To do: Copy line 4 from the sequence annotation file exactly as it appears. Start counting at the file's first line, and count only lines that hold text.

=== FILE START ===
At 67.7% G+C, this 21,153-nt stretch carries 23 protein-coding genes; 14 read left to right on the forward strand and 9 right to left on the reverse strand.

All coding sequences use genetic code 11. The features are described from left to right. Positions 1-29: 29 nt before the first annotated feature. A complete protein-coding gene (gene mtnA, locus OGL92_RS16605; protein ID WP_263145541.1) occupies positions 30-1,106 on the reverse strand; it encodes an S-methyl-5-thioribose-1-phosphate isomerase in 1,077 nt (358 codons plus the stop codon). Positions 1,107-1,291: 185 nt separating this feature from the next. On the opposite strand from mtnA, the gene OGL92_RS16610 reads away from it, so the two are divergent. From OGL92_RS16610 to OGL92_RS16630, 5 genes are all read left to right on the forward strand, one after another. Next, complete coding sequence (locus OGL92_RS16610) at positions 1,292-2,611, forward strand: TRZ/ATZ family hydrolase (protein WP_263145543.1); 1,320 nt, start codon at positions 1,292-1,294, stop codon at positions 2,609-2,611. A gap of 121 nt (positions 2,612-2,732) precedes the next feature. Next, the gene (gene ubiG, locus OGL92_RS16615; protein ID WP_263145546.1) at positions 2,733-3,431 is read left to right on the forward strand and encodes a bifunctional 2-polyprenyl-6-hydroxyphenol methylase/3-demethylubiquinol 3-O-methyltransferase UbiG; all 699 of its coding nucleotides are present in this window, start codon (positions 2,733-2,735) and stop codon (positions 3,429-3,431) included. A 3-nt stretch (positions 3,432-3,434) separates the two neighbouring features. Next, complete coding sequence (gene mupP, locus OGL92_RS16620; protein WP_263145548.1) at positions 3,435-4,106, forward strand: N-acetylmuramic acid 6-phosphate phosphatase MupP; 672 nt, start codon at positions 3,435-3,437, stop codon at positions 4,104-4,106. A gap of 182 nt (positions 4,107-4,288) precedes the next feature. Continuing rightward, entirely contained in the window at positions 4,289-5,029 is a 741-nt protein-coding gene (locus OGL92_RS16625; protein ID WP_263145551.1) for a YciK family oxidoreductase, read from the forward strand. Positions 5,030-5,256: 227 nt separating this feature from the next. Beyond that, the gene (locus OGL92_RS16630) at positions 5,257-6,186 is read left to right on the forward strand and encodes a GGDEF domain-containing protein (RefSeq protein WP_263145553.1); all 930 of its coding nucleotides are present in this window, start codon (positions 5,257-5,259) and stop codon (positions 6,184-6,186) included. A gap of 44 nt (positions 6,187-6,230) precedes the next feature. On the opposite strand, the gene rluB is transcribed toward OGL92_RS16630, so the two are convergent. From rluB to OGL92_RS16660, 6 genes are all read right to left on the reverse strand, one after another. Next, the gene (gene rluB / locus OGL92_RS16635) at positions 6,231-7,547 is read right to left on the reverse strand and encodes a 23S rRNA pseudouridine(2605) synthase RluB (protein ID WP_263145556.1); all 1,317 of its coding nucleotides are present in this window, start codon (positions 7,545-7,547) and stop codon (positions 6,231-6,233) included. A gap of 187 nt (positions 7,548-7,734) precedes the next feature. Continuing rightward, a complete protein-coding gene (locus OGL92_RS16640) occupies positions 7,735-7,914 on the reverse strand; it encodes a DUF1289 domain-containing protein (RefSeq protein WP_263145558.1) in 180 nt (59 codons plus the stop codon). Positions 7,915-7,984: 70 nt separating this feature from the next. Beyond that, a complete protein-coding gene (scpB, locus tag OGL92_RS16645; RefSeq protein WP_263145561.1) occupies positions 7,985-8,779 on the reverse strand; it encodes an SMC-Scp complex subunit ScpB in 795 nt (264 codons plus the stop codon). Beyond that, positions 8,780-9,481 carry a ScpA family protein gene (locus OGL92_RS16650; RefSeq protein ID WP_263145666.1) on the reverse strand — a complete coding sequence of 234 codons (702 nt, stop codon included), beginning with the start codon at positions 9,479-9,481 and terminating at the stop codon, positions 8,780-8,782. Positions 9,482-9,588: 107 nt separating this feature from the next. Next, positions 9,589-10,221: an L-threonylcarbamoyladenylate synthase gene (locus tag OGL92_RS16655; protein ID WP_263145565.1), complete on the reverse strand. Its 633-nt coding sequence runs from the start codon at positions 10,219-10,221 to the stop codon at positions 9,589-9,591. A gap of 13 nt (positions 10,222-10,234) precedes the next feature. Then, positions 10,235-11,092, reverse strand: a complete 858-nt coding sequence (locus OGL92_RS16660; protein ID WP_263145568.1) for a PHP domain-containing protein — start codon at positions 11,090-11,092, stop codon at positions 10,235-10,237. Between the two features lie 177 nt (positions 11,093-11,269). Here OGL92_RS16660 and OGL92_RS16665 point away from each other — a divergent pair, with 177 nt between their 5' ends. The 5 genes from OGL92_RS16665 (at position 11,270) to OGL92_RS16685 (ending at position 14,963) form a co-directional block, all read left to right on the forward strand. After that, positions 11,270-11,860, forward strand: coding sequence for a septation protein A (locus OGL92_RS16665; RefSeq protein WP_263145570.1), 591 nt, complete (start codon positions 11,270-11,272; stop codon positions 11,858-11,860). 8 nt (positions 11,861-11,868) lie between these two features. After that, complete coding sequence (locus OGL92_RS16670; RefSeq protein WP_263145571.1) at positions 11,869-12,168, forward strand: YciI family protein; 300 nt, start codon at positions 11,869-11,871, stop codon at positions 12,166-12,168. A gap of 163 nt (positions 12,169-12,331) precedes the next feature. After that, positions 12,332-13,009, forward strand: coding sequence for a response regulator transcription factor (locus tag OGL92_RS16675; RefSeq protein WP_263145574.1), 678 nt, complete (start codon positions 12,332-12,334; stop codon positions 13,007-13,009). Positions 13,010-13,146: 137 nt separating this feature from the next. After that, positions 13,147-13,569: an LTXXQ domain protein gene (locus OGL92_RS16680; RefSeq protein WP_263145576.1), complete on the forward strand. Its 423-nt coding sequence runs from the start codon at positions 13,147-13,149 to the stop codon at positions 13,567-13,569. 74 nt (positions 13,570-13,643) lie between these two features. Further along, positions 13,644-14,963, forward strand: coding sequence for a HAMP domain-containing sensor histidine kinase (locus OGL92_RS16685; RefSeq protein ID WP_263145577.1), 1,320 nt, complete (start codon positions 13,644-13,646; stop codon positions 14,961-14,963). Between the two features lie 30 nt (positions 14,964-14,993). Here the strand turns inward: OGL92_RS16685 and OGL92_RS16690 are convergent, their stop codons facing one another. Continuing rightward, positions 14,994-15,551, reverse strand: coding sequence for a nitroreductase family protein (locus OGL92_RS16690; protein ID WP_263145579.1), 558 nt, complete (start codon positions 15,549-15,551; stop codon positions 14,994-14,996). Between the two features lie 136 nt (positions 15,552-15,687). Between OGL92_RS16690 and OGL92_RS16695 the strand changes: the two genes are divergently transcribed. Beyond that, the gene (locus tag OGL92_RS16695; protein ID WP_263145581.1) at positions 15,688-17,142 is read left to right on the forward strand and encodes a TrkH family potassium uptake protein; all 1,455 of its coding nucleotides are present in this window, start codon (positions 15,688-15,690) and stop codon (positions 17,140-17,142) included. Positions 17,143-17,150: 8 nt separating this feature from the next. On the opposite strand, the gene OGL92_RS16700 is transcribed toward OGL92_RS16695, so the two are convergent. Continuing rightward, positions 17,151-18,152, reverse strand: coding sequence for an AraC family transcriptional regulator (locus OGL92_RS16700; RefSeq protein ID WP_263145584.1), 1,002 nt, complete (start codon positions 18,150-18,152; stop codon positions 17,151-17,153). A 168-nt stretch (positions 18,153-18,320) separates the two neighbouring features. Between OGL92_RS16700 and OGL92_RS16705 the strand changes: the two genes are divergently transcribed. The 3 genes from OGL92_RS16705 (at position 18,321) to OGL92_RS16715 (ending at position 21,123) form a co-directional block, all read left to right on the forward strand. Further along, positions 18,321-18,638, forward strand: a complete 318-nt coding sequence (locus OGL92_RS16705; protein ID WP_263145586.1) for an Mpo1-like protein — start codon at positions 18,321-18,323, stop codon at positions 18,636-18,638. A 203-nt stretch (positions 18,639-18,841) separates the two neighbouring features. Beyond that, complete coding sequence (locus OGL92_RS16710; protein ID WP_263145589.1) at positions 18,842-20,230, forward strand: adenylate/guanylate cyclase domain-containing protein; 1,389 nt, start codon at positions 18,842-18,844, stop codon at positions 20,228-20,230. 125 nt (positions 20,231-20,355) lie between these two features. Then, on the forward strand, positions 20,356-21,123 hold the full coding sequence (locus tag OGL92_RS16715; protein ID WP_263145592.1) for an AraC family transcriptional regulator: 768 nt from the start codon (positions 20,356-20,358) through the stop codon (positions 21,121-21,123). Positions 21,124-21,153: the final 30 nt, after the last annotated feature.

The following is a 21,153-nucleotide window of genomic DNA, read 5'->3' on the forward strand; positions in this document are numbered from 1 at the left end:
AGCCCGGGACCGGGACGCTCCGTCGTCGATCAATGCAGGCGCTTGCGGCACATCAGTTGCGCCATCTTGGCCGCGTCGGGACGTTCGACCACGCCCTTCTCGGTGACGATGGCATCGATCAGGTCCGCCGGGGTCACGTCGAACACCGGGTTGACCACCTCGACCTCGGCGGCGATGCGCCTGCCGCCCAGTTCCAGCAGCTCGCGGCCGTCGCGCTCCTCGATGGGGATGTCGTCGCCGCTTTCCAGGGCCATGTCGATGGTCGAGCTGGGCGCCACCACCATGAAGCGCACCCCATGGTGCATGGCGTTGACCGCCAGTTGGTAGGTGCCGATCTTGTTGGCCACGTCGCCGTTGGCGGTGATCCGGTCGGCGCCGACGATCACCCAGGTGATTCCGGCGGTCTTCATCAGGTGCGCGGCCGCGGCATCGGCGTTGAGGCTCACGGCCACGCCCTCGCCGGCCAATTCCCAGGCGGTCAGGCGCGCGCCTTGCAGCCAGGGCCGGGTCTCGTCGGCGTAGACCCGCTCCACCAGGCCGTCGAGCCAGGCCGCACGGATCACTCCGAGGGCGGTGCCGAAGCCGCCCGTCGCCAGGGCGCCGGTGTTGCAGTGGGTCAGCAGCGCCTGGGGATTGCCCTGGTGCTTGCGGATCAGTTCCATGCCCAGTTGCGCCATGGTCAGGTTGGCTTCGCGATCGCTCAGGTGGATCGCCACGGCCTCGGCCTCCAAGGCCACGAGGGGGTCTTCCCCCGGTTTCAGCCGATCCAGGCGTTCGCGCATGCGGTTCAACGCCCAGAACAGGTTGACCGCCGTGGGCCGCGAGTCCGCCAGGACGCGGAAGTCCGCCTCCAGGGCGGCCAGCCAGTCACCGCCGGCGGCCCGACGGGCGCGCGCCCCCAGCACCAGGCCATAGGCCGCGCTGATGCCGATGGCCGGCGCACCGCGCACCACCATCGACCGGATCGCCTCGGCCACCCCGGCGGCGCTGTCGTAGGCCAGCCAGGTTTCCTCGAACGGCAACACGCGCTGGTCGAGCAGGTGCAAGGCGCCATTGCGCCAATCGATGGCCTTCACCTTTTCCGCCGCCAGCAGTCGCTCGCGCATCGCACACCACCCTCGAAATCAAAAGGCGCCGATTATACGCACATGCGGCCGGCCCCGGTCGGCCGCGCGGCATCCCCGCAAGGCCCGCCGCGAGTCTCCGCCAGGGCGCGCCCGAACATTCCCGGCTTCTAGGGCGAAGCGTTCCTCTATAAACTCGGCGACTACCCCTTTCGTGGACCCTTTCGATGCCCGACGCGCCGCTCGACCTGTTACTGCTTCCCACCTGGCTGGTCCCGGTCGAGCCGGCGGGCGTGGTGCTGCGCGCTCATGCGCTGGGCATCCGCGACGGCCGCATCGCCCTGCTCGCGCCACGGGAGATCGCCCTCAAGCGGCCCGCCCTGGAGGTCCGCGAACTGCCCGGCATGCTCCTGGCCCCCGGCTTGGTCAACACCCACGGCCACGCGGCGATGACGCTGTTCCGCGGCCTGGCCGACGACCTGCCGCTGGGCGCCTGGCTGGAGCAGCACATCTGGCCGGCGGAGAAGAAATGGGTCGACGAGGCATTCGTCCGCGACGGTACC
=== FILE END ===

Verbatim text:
AGCCCGGGACCGGGACGCTCCGTCGTCGATCAATGCAGGCGCTTGCGGCACATCAGTTGCGCCATCTTGGCCGCGTCGGGACGTTCGACCACGCCCTTCTCGGTGACGATGGCATCGATCAGGTCCGCCGGGGTCACGTCGAACACCGGGTTGACCACCTCGACCTCGGCGGCGATGCGCCTGCCGCCCAGTTCCAGCAGCTCGCGGCCGTCGCGCTCCTCGATGGGGATGTCGTCGCCGCTTTCCAGGGCCATGTCGATGGTCGAGCTGGGCGCCACCACCATGAAGCGCACCCCATGGTGCATGGCGTTGACCGCCAGTTGGTAGGTGCCGATCTTGTTGGCCACGTCGCCGTTGGCGGTGATCCGGTCGGCGCCGACGATCACCCAGGTGATTCCGGCGGTCTTCATCAGGTGCGCGGCCGCGGCATCGGCGTTGAGGCTCACGGCCACGCCCTCGCCGGCCAATTCCCAGGCGGTCAGGCGCGCGCCTTGCAGCCAGGGCCGGGTCTCGTCGGCGTAGACCCGCTCCACCAGGCCGTCGAGCCAGGCCGCACGGATCACTCCGAGGGCGGTGCCGAAGCCGCCCGTCGCCAGGGCGCCGGTGTTGCAGTGGGTCAGCAGCGCCTGGGGATTGCCCTGGTGCTTGCGGATCAGTTCCATGCCCAGTTGCGCCATGGTCAGGTTGGCTTCGCGATCGCTCAGGTGGATCGCCACGGCCTCGGCCTCCAAGGCCACGAGGGGGTCTTCCCCCGGTTTCAGCCGATCCAGGCGTTCGCGCATGCGGTTCAACGCCCAGAACAGGTTGACCGCCGTGGGCCGCGAGTCCGCCAGGACGCGGAAGTCCGCCTCCAGGGCGGCCAGCCAGTCACCGCCGGCGGCCCGACGGGCGCGCGCCCCCAGCACCAGGCCATAGGCCGCGCTGATGCCGATGGCCGGCGCACCGCGCACCACCATCGACCGGATCGCCTCGGCCACCCCGGCGGCGCTGTCGTAGGCCAGCCAGGTTTCCTCGAACGGCAACACGCGCTGGTCGAGCAGGTGCAAGGCGCCATTGCGCCAATCGATGGCCTTCACCTTTTCCGCCGCCAGCAGTCGCTCGCGCATCGCACACCACCCTCGAAATCAAAAGGCGCCGATTATACGCACATGCGGCCGGCCCCGGTCGGCCGCGCGGCATCCCCGCAAGGCCCGCCGCGAGTCTCCGCCAGGGCGCGCCCGAACATTCCCGGCTTCTAGGGCGAAGCGTTCCTCTATAAACTCGGCGACTACCCCTTTCGTGGACCCTTTCGATGCCCGACGCGCCGCTCGACCTGTTACTGCTTCCCACCTGGCTGGTCCCGGTCGAGCCGGCGGGCGTGGTGCTGCGCGCTCATGCGCTGGGCATCCGCGACGGCCGCATCGCCCTGCTCGCGCCACGGGAGATCGCCCTCAAGCGGCCCGCCCTGGAGGTCCGCGAACTGCCCGGCATGCTCCTGGCCCCCGGCTTGGTCAACACCCACGGCCACGCGGCGATGACGCTGTTCCGCGGCCTGGCCGACGACCTGCCGCTGGGCGCCTGGCTGGAGCAGCACATCTGGCCGGCGGAGAAGAAATGGGTCGACGAGGCATTCGTCCGCGACGGTACC